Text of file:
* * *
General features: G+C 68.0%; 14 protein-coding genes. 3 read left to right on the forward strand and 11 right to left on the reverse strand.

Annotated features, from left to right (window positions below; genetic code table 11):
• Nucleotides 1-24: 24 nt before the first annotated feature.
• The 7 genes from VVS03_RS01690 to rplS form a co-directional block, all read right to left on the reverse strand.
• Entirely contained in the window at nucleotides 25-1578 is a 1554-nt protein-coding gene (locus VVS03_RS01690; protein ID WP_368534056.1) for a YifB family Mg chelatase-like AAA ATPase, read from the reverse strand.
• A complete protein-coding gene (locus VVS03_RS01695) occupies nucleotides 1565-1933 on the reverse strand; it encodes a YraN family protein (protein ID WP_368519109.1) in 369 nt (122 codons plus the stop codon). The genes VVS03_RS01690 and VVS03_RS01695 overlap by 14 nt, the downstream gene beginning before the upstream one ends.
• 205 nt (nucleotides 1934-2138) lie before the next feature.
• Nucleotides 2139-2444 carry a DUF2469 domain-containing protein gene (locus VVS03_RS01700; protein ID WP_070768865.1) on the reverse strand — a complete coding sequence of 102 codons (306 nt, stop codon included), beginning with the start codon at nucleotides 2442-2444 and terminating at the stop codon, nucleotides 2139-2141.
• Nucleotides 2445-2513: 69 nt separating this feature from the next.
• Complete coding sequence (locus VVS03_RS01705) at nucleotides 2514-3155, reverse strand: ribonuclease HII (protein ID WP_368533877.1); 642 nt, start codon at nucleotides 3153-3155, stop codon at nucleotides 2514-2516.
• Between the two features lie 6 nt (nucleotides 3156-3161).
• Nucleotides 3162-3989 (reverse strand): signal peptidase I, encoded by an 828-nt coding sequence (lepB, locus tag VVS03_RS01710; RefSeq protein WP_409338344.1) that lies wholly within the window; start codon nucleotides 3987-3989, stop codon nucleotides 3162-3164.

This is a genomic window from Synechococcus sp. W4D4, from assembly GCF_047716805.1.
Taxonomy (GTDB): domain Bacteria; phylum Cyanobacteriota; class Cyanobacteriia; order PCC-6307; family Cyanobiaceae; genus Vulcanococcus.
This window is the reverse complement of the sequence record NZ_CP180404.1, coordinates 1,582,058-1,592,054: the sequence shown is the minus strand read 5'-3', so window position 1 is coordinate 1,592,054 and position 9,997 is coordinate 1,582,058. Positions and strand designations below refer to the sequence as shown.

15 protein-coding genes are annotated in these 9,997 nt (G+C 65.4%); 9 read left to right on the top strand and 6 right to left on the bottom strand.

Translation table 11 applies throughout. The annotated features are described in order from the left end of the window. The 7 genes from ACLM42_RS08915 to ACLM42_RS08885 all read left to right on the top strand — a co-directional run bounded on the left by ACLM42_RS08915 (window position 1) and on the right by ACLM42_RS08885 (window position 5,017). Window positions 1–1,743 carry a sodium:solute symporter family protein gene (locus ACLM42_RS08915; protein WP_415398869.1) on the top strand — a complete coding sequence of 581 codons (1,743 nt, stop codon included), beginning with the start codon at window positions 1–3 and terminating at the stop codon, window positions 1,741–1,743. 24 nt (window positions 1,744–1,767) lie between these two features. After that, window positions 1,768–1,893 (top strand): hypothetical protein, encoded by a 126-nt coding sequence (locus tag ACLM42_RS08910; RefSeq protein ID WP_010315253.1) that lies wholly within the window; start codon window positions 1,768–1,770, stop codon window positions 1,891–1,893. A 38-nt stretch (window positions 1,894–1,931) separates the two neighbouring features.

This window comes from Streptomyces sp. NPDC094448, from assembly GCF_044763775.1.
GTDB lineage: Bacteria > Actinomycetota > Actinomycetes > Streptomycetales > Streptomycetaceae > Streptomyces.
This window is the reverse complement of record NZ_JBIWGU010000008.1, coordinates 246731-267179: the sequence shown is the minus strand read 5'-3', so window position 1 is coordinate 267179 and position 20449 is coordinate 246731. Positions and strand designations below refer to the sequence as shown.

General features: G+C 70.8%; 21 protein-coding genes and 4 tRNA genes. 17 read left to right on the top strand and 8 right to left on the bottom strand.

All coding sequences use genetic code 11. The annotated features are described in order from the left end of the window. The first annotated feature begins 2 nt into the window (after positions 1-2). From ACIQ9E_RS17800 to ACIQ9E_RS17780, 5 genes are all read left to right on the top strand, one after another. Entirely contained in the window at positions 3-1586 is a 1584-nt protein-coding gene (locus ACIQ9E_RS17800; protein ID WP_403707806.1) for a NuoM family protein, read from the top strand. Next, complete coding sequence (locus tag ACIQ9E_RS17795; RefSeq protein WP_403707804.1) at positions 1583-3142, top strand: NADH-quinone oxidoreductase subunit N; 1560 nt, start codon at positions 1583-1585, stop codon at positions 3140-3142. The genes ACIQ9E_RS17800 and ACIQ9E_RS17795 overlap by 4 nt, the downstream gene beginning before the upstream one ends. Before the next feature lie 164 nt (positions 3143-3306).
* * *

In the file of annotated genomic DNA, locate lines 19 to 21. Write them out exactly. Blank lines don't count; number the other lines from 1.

GTDB lineage: Bacteria > Actinomycetota > Actinomycetes > Streptomycetales > Streptomycetaceae > Streptomyces.
This window is the reverse complement of record NZ_JBIWGU010000008.1, coordinates 246731-267179: the sequence shown is the minus strand read 5'-3', so window position 1 is coordinate 267179 and position 20449 is coordinate 246731. Positions and strand designations below refer to the sequence as shown.

General features: G+C 70.8%; 21 protein-coding genes and 4 tRNA genes. 17 read left to right on the top strand and 8 right to left on the bottom strand.